β Octantis

Beta Octantis is a convenient star to begin exploring Octans.

The star is easily located if you are acquainted with Hydrus; centre beta Hydri and move one binocular field south-southwest; beta will be nearly centred.

Lambda Octantis is a close binary (h5278) of a yellowish primary and yellow-orange component: 5.6, 7.3; 63, 3.5".

Centre beta Octantis and move one and a half binocular fields northwest to find alpha.

The brightest star in Octans is in this field, nu Octantis, with a visual magnitude of 3.7. It has a very dim and close companion, orbiting every 2.8 years. Also nu Octantis probably has what is described as a Jupiter-like planet.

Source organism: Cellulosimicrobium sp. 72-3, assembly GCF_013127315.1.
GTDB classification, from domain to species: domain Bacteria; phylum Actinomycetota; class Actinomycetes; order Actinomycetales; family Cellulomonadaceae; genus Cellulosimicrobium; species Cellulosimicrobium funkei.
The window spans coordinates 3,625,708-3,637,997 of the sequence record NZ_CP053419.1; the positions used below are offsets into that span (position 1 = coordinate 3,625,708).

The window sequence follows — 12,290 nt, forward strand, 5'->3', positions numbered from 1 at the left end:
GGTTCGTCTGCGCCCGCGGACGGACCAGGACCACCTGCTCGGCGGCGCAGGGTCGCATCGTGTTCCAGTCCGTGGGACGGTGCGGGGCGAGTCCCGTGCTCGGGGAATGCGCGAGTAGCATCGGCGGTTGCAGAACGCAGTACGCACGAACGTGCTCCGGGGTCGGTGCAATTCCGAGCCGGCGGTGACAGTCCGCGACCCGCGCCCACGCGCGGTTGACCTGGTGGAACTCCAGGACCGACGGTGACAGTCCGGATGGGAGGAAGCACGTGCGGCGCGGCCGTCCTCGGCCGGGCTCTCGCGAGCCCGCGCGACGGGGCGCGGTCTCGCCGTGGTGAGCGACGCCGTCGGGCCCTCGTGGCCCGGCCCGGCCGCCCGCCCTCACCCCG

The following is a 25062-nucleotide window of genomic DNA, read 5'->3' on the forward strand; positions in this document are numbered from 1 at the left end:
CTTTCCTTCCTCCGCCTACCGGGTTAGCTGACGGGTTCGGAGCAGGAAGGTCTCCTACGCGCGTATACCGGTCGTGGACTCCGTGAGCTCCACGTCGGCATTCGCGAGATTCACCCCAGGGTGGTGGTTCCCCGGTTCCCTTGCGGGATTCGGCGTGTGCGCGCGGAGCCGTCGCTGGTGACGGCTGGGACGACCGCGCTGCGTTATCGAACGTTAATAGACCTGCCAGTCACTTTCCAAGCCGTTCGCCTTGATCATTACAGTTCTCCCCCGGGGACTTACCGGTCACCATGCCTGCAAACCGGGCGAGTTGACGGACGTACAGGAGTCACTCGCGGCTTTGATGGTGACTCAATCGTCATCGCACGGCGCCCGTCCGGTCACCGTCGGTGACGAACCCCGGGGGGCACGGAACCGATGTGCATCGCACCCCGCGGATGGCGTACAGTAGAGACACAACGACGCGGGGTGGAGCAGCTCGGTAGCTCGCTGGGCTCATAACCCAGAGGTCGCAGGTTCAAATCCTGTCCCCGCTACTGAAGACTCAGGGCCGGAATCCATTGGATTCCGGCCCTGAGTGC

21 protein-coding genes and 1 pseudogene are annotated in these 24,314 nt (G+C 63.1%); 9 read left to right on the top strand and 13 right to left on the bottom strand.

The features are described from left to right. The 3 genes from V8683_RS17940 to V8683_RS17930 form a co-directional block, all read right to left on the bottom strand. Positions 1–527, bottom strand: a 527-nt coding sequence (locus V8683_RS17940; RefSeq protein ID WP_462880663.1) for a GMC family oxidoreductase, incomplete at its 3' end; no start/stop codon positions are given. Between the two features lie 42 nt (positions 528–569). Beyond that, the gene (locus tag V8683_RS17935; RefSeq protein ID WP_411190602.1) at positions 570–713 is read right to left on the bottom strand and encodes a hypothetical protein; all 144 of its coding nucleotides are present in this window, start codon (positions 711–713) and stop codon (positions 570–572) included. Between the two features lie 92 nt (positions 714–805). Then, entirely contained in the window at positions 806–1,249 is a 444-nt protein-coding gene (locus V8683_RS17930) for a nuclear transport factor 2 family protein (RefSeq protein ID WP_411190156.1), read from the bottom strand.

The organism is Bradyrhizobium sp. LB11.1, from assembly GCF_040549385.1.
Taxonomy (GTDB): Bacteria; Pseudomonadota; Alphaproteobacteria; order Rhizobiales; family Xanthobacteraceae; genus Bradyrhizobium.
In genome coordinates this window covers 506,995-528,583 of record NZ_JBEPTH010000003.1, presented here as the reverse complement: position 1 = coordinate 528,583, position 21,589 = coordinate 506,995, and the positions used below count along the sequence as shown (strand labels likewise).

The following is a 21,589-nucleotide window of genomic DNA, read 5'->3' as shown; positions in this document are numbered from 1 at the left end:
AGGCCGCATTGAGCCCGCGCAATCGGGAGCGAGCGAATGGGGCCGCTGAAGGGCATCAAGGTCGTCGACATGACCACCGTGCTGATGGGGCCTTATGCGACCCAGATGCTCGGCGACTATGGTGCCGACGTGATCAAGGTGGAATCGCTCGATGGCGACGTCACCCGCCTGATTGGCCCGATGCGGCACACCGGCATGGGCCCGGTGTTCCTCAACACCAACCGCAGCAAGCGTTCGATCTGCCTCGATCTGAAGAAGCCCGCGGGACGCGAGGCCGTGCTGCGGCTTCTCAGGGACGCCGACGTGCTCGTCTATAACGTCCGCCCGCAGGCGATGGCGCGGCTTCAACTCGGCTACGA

Alpha is found near the centre of the field of view, a mere 5.1, it's barely visible to the naked eye. It's a spectroscopic binary system of two identical stars, with a very fast orbit of just nine days.

Toward the northwest edge is mu2, a fine binary (DUN 232) of two yellow dwarf stars: 6.5, 7.1; 19, 16.7".

In 2012 it was concluded, after a four-year analysis of the star's movements, that a long-period planet was orbiting the star.

Click on sigma Octantis on the map to continue.

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1999-2014 by Richard Dibon-Smith.